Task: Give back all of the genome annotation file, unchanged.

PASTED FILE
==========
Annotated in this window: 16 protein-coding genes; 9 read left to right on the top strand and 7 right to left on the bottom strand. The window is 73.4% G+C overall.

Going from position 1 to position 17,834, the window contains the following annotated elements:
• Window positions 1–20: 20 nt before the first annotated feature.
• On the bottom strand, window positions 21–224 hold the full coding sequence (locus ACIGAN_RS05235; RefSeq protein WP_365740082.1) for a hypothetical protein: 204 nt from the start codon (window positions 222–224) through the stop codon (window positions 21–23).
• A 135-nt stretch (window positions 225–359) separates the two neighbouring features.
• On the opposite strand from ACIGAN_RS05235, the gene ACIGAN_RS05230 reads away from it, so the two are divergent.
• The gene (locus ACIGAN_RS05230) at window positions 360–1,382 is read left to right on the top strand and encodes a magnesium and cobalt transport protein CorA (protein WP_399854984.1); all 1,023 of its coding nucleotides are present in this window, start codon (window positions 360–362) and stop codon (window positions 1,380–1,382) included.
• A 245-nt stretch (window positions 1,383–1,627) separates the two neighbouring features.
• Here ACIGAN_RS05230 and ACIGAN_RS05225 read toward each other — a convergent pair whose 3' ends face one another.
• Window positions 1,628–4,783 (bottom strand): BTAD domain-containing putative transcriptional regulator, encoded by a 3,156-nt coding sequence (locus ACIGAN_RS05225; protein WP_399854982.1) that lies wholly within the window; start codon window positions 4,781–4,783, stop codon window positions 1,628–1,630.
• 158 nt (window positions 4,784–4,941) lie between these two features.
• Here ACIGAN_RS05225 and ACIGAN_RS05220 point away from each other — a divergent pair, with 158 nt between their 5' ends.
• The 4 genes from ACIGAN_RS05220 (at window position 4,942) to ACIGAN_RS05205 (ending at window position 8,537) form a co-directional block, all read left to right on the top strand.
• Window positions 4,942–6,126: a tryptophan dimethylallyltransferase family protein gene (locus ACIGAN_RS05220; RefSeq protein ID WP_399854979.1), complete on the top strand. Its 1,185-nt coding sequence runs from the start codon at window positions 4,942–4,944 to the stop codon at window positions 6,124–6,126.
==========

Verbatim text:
Annotated in this window: 16 protein-coding genes; 9 read left to right on the top strand and 7 right to left on the bottom strand. The window is 73.4% G+C overall.

Going from position 1 to position 17,834, the window contains the following annotated elements:
• Window positions 1–20: 20 nt before the first annotated feature.
• On the bottom strand, window positions 21–224 hold the full coding sequence (locus ACIGAN_RS05235; RefSeq protein WP_365740082.1) for a hypothetical protein: 204 nt from the start codon (window positions 222–224) through the stop codon (window positions 21–23).
• A 135-nt stretch (window positions 225–359) separates the two neighbouring features.
• On the opposite strand from ACIGAN_RS05235, the gene ACIGAN_RS05230 reads away from it, so the two are divergent.
• The gene (locus ACIGAN_RS05230) at window positions 360–1,382 is read left to right on the top strand and encodes a magnesium and cobalt transport protein CorA (protein WP_399854984.1); all 1,023 of its coding nucleotides are present in this window, start codon (window positions 360–362) and stop codon (window positions 1,380–1,382) included.
• A 245-nt stretch (window positions 1,383–1,627) separates the two neighbouring features.
• Here ACIGAN_RS05230 and ACIGAN_RS05225 read toward each other — a convergent pair whose 3' ends face one another.
• Window positions 1,628–4,783 (bottom strand): BTAD domain-containing putative transcriptional regulator, encoded by a 3,156-nt coding sequence (locus ACIGAN_RS05225; protein WP_399854982.1) that lies wholly within the window; start codon window positions 4,781–4,783, stop codon window positions 1,628–1,630.
• 158 nt (window positions 4,784–4,941) lie between these two features.
• Here ACIGAN_RS05225 and ACIGAN_RS05220 point away from each other — a divergent pair, with 158 nt between their 5' ends.
• The 4 genes from ACIGAN_RS05220 (at window position 4,942) to ACIGAN_RS05205 (ending at window position 8,537) form a co-directional block, all read left to right on the top strand.
• Window positions 4,942–6,126: a tryptophan dimethylallyltransferase family protein gene (locus ACIGAN_RS05220; RefSeq protein ID WP_399854979.1), complete on the top strand. Its 1,185-nt coding sequence runs from the start codon at window positions 4,942–4,944 to the stop codon at window positions 6,124–6,126.